29 NOVEMBER 2003, Page 57

Above and below blood temperature

Caroline Moorehead

A MIGHTY HEART: THE BRAVE LIFE AND DEATH OF MY HUSBAND DANIEL PEARL by Mariane Pearl Virago, £10.99, pp. 278, ISBN 18440804439 WHO KILLED DANIEL PEARL? by Bernard-Henri Levy, translated by James X. Mitchell Duckworth, .E20, pp. 454, ISBN 0715632612 The last time Mariane Pearl saw her husband Daniel, correspondent for the Wall Street Journal, she was preparing a celebratory dinner for their last night in Karachi, and he was setting off for a final interview he believed crucial for a story about the 'shoe bomber' and the fundamentalist Islamic underground groups in Pakistan. She was six months pregnant. Pearl, by all accounts, was an energetic, loving, humorous man, full of intelligence and curiosity. He never returned. Eight days later, his kidnappers murdered him. A Mighty Heart, written slowly in the months after his killing and the birth of their son, is her attempt to make sense of what happened, to describe, hour by hour, the search for her missing husband, and in so doing shed some light on the confused and terrifying world of terrorist intrigue. She needed to know how Daniel died, and why, and when, and when she knew she needed to write it down so that others should know. The result is a gripping and infinitely touching book, as evocative of the frenzied and paranoid world of international conspiracy as it is poignant about her feelings for her murdered husband.

There was no difficulty in tracing Pearl's last hours, because the two of them had always worked so closely together and because, bit by bit, at least some of those involved in his kidnapping and death were caught or identified. Mariane Pearl writes well about the waiting, the swings between hope and despair, the false leads and broken promises, in a city, Karachi, which by early 2002 was full of rumours and corruption and different factions fighting each other for power, just as she does about the people who helped her and the intimacy of the relationship that built up between them in the eight days of waiting. What makes her story so particular is that Pearl was evidently a reporter who did not like to cover war. He was very conscious of the dangers faced by unprotected journalists, and had not long before written a memo for the Wall Street Journal on the need for reporters to be better prepared. Pearl's gruesome end, beheaded and then cut into pieces, is handled without sentimentality, and some at least of Mariane Pearl's horror is converted into justifiable disgust and rage against those who posted the video made by his murderers of his execution on the web, and the bosses at CBS who refused her pleas not to air extracts from it on American television.

Not least the most remarkable part of this painful book is Mariane Pearl's account of the months following Pearl's death. Even as the Pakistani police were setting up roadblocks to catch his killers, letters began to reach her, first in their hundreds, then in their thousands, from Muslims and Christians, children and housewives, politicians and writers. They offered solace, support, money. A media frenzy exploded around her, with 1,350 requests for an interview within 48 hours of the discovery of Pearl's body. When her son was born, President George Bush and President Jacques Chirac both rang the clinic to speak to her. Barbara Bush paid her a long visit in Paris. President Musharraf received her in his presidential palace. A journalist herself, working for French public radio and television, her way of dealing with the grief has been a determinedly crusading one, of which A Mighty Heart is just one aspect. Not surprising, then, that she agreed to talk to Bernard-Henri Levy, the French philosopher and intellectual showman, whose own search for the man who 'unwittingly entered a world of darkness', ki/ho Killed Daniel Pearl?, has provoked both admiration and outrage — and huge sales — on both sides of the Atlantic. Levy calls his book, a narrative of his year-long investigation into the killing, complete with conversations with taxi-drivers and various sorties into his own past and travels, a `romanquete', part novel, part investigation. When French reviewers complained about his many speculative ruminations and conjectures, and the voyeurism of his obsessive concern with the details of Pearl's execution, Levy reminded them of Truman Capote's In Cold Blood.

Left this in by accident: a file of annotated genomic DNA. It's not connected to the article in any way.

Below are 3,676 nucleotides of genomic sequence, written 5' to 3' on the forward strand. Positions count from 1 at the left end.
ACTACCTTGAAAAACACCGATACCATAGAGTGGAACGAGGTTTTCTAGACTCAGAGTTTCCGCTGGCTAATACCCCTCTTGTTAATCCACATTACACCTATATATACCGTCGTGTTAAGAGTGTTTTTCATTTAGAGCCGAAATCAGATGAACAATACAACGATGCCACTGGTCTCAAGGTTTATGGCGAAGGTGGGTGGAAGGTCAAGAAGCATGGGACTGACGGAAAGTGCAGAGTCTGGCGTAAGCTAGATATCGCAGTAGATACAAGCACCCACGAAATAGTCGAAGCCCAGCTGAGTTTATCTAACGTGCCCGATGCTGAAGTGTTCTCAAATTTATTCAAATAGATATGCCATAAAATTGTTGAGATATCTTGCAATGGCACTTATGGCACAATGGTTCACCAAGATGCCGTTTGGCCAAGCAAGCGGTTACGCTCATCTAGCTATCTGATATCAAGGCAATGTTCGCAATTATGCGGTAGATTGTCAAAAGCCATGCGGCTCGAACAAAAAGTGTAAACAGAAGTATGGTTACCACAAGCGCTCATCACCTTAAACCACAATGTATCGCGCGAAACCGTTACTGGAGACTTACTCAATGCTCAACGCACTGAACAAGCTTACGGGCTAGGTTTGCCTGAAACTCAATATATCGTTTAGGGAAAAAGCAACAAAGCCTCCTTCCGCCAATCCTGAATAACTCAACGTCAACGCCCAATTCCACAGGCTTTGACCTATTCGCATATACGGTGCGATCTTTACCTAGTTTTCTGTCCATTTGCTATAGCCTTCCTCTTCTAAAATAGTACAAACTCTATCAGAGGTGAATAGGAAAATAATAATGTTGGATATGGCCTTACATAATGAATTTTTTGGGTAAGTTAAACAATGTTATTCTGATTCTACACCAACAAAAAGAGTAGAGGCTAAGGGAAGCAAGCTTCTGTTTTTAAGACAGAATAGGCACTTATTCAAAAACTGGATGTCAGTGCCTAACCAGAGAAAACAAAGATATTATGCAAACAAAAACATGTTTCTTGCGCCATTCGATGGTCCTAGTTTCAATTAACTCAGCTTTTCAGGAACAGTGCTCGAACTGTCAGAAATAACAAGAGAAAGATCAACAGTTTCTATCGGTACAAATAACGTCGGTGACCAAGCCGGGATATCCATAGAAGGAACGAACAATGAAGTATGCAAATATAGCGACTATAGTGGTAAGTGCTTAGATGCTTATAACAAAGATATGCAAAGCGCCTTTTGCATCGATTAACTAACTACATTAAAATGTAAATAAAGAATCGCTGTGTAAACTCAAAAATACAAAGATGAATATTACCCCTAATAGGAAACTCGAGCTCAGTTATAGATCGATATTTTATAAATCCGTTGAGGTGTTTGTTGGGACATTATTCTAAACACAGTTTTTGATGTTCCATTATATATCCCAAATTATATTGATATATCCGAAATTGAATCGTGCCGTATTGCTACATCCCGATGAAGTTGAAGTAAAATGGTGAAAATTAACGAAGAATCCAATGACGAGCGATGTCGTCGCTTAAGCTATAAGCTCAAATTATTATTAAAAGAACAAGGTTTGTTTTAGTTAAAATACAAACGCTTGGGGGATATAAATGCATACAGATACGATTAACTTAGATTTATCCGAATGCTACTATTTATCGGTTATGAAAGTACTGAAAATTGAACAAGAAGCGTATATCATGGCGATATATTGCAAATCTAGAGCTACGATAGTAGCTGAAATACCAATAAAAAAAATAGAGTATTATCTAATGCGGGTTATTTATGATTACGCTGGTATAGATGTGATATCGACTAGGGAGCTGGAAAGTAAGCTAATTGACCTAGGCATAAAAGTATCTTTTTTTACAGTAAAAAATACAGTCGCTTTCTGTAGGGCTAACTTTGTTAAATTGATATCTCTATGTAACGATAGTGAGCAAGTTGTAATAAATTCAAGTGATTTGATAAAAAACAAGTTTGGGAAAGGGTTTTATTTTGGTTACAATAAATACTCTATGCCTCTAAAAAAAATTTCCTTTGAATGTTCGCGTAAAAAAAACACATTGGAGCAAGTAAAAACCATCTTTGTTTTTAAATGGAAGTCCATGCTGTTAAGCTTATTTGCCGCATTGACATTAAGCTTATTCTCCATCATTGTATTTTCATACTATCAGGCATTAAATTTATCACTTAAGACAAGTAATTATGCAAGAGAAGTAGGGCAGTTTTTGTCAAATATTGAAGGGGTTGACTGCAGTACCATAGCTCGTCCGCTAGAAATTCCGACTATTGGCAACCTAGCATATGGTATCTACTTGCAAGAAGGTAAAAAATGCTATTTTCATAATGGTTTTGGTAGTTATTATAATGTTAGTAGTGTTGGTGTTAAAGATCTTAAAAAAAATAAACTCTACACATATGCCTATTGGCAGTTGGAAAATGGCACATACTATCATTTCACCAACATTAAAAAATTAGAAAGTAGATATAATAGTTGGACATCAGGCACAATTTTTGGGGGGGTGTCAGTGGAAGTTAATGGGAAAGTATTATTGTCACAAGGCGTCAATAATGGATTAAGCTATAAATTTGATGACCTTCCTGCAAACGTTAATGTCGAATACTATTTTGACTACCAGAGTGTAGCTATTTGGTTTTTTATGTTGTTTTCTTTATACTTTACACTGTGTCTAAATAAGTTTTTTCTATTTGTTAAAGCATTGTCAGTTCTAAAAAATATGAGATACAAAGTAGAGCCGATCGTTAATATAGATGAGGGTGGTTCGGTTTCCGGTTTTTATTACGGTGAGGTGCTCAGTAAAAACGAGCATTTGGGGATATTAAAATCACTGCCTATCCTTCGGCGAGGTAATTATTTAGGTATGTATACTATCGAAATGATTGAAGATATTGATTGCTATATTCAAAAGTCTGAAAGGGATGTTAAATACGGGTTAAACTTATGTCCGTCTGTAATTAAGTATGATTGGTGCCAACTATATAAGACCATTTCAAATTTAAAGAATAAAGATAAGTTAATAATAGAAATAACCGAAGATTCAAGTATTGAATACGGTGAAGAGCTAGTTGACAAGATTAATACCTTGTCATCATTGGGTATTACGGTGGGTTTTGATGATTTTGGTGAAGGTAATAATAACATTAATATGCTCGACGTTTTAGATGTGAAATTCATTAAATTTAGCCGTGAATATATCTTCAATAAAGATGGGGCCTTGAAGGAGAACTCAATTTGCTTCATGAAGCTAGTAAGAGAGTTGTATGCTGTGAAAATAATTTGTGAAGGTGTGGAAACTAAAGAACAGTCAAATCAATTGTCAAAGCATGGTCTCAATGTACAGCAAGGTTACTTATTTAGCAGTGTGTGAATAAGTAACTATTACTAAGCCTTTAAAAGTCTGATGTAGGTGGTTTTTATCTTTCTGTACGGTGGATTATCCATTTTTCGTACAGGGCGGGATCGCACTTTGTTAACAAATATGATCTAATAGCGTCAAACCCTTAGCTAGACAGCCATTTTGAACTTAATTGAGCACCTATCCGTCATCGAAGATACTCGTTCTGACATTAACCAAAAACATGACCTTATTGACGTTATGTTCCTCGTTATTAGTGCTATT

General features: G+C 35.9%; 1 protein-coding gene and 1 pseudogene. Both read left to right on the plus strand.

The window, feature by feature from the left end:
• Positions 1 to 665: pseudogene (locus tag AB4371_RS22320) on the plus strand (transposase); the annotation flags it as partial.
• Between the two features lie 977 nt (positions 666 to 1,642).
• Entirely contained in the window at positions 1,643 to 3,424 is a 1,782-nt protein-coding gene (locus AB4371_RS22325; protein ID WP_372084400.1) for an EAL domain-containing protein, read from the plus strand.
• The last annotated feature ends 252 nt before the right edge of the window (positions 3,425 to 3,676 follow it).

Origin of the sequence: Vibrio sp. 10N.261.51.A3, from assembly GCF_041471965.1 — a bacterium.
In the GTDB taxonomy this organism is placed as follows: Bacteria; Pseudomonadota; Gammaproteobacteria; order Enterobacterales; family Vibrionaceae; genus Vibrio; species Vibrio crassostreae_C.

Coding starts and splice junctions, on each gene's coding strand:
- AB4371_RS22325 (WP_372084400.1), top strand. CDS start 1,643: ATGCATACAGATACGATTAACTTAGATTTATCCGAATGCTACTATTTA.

Though Levy's particular style — short sentences, no verbs — is not always easy or agreeable, and the voyeurism is offen sive, he nonetheless did go to enormous lengths to cover the ground, travelling widely throughout the Middle East, Europe and America, not only in search of the roots of both Pearl and Omar Sheikh, the British-educated suspected mastermind of his kidnapping, but in order to put together a coherent explanation for Pearl's killing. His conclusion, after months of digging, is that Pearl was murdered by Islamic groups who in turn were being manipulated by a violently antiAmerican group within the Pakistani secret services, and that Pearl died because he was a journalist, and because he had discovered too much about the axis, the bond of 'flesh and blood' that be believes exists between the forces that dominate Pakistan, al-Qa'eda and the secret services; and because, too, like Aldo Moro, the Italian political leader kidnapped and murdered by the Red Brigades, he was ultimately betrayed by those he believed to be on his own side. As a description of some of the infinitely frightening forces at play in the 21st century, Who Killed Daniel Pearl? is an accomplished and intriguing book. But what Mariane Pearl has written is something very different, to do with the nature of real love and terrible loss.

Caroline Moorehead's latest book is Martha Gelthorn (Chatto, £20).